Political discourse in our community and country is often loud, contentious, raucous, even rude. This is not new. It’s part and parcel of the great American experiment in self-government.
The news media are frequently a subject in that conversation, and that’s good. If we make a mistake, that’s fair game. If someone reads a political agenda into a headline or a story, let’s talk about it. Those in the political arena have always – always – used the media as punching bag. It comes with the territory.
Lately, however, the heated conversation has turned to a couple of phrases that need to be called out for what they are.
One is the label “fake news,” a phrase President Trump has used often from his bully pulpit. Presenting falsehood as the truth needs no such silly label. Lies are simply lies, and spreading them has no role in the work of journalists.
In reality, the term “fake news” has come to mean news or a set of facts that I don’t like, that don’t align with my political views or that run counter to my interests – so I choose to dismiss it. Again, it’s a free country, but that’s not a healthy attitude for any citizen. The world is a complex place, and some of the news is bound to be maddening day in and day out. Nothing wrong with that. But tuning out the plain facts isn’t good.
The more worrisome phrase – and a dangerous one – is casting journalists as “enemies of the people.” As journalists, we would be the first to say words have meaning. We’ve staked our careers on that idea, among others. This talk is more than just an attempt to undermine a free press for a sake of a short-term political agenda. Reckless talk demeans a community, at the very least. This rhetoric has emboldened people – we’ve seen it here locally – to say and write things that civil society in the past would have deemed out of bounds.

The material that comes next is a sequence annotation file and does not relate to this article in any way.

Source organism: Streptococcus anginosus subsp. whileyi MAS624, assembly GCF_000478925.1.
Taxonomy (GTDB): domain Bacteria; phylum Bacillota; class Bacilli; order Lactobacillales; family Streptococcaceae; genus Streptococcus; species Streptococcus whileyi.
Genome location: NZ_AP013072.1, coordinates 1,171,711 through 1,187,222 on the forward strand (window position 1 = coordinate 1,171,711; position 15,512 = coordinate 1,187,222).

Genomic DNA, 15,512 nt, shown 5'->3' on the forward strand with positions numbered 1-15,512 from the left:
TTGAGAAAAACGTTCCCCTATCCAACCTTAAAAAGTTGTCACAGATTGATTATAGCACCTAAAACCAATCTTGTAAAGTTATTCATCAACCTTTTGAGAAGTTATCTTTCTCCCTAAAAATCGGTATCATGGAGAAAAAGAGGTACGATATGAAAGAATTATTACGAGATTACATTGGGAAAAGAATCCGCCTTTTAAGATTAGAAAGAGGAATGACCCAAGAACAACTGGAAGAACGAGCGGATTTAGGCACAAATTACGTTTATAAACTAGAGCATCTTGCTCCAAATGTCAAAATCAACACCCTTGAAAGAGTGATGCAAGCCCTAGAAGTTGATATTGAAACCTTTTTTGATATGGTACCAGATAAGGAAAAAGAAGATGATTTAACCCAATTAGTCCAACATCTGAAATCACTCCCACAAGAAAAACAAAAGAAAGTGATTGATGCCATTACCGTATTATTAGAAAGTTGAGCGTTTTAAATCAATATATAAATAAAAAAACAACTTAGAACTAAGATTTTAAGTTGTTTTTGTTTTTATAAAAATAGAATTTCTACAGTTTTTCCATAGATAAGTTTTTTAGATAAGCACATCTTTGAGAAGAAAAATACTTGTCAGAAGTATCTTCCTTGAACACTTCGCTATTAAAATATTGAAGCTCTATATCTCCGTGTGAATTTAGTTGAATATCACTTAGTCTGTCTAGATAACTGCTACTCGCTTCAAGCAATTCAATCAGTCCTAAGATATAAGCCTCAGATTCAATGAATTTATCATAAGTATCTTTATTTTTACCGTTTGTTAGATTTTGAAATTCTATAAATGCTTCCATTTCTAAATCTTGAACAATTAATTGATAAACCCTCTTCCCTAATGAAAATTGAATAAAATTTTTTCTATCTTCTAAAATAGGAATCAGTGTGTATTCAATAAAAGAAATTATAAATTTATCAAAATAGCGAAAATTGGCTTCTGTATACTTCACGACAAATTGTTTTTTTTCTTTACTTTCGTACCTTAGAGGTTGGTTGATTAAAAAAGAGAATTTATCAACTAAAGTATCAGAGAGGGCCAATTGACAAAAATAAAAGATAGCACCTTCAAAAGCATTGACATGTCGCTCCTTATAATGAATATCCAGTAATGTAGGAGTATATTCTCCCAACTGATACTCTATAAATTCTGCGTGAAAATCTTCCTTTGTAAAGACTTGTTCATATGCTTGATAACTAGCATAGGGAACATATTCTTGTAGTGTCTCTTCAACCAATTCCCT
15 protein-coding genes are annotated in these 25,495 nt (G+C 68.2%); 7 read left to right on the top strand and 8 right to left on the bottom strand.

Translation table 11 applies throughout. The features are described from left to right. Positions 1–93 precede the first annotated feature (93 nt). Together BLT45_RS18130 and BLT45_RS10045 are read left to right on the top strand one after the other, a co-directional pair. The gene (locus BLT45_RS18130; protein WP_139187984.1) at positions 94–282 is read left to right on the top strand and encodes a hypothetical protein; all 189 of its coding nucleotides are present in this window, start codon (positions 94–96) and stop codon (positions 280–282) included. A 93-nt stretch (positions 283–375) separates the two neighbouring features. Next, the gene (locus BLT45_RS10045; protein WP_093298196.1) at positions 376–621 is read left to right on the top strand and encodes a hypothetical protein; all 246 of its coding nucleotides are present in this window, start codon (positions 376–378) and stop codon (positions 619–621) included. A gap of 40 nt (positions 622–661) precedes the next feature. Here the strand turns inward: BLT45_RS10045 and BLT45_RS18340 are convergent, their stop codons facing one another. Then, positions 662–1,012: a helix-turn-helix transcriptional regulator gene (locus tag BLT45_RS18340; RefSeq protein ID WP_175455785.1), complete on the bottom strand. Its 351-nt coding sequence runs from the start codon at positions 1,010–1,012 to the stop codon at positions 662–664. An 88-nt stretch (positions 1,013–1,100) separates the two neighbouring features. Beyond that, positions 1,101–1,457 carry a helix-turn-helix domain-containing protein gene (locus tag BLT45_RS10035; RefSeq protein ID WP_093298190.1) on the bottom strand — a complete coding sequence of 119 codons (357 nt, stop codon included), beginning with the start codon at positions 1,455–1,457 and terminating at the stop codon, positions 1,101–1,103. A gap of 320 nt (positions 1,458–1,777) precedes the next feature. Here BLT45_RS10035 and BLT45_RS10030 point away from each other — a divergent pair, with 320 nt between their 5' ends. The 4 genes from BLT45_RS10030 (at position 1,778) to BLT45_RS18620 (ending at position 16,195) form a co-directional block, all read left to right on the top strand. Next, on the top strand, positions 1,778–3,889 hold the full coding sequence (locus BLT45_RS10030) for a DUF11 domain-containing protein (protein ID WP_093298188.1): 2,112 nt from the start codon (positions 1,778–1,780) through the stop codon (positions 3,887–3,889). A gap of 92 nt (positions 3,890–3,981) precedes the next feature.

This newspaper has been doing one job for 120 years: Tell people what’s going on in town, and press a little more deeply every day about the how and why. Get the fullest version of the truth possible. Cover the football game, but cover the City Council too. Give people a forum to advise, criticize, praise or propose their own ideas. Offer our own thoughts when it’s appropriate – on this page, not in the news columns.
It’s also important to remember that this is a human process. We live here and have a stake here. You see us at the grocery store and at church. We pay our bills here, and we volunteer here. We approach our work diligently and do our best.
Being in that ongoing community conversation is at the core of what we do, and we’d like to think that in our better moments we are a voice that gently but consistently reminds everyone of some first principles: Everyone gets to talk, everyone gets to vote, and we abide by the results. We’re better off when we hear each other instead of talking past or over each other. Facts are facts, and good decision-making takes them into account. A community in the long run is always – always – better off knowing more, not less.